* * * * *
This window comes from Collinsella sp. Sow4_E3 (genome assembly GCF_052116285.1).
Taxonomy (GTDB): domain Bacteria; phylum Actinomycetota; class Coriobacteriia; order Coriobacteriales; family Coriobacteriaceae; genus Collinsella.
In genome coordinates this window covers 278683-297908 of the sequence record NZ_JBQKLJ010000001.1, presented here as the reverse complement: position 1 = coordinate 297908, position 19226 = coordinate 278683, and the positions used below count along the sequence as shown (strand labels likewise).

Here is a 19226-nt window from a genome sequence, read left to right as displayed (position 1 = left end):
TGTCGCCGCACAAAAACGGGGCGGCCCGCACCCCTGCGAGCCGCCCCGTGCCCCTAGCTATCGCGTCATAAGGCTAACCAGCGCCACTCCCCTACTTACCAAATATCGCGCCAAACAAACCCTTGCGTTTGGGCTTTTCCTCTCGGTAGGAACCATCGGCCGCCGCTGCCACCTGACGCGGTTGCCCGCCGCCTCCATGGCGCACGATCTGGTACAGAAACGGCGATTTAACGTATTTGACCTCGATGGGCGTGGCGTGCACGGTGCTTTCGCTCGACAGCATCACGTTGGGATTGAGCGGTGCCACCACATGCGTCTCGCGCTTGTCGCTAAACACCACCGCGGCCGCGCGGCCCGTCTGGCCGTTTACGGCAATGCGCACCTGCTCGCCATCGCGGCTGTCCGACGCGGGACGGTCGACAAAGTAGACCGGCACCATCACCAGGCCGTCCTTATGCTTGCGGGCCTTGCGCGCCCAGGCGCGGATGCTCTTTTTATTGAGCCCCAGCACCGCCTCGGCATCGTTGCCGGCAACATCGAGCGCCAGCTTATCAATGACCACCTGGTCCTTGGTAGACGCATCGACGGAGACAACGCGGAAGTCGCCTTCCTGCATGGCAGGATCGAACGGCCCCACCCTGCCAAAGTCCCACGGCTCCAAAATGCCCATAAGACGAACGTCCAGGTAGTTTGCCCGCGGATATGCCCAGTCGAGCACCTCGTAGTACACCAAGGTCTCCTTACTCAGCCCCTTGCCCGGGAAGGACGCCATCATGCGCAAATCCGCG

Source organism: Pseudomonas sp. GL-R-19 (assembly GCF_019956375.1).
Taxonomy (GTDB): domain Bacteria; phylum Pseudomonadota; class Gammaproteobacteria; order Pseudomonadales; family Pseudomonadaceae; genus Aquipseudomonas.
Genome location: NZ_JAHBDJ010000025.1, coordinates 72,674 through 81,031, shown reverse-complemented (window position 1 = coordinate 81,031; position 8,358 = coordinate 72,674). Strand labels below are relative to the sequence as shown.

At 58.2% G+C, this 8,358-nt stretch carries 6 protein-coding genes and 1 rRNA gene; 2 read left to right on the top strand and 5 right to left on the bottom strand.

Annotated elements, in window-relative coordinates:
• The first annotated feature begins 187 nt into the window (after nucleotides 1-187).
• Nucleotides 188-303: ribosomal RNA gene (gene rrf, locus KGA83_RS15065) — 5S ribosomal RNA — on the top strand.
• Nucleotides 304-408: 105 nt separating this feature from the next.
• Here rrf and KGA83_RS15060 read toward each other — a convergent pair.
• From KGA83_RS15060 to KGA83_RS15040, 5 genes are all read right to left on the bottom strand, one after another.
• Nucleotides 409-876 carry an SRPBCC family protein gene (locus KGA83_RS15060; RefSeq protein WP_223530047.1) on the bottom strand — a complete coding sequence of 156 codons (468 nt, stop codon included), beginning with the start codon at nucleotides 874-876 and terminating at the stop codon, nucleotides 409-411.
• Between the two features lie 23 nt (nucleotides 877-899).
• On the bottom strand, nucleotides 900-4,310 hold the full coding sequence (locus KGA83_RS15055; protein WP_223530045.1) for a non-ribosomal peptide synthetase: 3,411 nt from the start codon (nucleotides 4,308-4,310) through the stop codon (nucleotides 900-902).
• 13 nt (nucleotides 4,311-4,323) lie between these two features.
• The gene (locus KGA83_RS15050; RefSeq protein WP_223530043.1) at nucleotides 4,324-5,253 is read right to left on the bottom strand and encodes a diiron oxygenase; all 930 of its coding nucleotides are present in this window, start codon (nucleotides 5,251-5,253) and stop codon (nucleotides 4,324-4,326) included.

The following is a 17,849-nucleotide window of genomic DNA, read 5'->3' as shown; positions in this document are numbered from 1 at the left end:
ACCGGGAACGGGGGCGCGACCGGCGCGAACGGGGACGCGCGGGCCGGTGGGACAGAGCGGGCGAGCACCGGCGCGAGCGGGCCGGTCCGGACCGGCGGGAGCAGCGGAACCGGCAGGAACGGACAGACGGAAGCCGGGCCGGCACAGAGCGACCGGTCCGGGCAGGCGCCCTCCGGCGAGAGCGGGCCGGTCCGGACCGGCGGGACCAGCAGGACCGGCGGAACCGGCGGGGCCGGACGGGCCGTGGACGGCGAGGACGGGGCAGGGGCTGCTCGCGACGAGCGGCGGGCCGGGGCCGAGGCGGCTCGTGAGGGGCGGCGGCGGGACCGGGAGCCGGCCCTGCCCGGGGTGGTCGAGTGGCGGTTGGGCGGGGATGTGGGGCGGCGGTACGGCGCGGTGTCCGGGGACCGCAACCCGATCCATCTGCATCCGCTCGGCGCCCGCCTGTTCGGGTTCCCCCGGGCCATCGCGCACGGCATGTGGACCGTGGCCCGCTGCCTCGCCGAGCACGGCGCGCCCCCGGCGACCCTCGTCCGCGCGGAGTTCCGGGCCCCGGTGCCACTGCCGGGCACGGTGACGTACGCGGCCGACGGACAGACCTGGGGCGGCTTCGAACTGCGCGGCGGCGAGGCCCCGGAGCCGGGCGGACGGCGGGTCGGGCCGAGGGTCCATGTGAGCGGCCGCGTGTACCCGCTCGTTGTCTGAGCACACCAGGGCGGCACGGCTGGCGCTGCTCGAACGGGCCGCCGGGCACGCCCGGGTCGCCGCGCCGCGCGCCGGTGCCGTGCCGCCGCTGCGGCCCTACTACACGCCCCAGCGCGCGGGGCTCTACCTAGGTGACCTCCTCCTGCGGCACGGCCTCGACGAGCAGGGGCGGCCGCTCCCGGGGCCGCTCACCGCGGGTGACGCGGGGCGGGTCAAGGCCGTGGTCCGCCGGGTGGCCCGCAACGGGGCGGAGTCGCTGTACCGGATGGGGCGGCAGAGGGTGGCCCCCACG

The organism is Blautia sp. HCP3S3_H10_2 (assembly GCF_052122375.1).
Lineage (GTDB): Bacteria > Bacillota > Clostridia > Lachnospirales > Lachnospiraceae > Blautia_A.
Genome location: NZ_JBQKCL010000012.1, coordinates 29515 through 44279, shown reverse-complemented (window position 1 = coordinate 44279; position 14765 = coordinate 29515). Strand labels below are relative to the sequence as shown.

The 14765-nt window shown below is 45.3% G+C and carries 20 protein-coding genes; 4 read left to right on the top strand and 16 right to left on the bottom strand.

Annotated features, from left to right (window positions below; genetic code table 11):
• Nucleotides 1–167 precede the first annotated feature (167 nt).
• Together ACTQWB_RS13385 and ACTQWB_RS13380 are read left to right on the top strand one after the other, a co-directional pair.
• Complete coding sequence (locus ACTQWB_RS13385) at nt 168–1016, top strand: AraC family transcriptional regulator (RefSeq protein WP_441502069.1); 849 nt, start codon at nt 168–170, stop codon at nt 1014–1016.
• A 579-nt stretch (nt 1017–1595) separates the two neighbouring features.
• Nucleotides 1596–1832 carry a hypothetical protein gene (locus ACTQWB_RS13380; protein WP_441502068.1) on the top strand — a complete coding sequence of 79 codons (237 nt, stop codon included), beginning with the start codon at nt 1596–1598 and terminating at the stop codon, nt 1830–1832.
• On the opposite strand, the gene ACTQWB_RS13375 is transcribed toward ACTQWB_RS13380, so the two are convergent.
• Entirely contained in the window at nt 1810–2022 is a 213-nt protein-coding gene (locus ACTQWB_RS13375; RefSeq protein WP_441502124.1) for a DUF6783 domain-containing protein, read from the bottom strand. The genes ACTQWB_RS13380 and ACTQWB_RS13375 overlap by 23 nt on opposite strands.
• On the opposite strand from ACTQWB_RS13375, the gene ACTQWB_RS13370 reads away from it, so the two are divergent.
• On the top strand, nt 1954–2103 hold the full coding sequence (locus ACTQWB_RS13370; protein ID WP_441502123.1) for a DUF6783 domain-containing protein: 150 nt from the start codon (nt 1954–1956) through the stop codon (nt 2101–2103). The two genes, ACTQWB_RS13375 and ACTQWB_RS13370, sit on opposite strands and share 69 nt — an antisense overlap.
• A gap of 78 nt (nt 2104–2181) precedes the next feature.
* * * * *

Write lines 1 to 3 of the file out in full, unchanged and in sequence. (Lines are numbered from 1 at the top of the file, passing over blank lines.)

This window comes from Collinsella sp. Sow4_E3 (genome assembly GCF_052116285.1).
Taxonomy (GTDB): domain Bacteria; phylum Actinomycetota; class Coriobacteriia; order Coriobacteriales; family Coriobacteriaceae; genus Collinsella.
In genome coordinates this window covers 278683-297908 of the sequence record NZ_JBQKLJ010000001.1, presented here as the reverse complement: position 1 = coordinate 297908, position 19226 = coordinate 278683, and the positions used below count along the sequence as shown (strand labels likewise).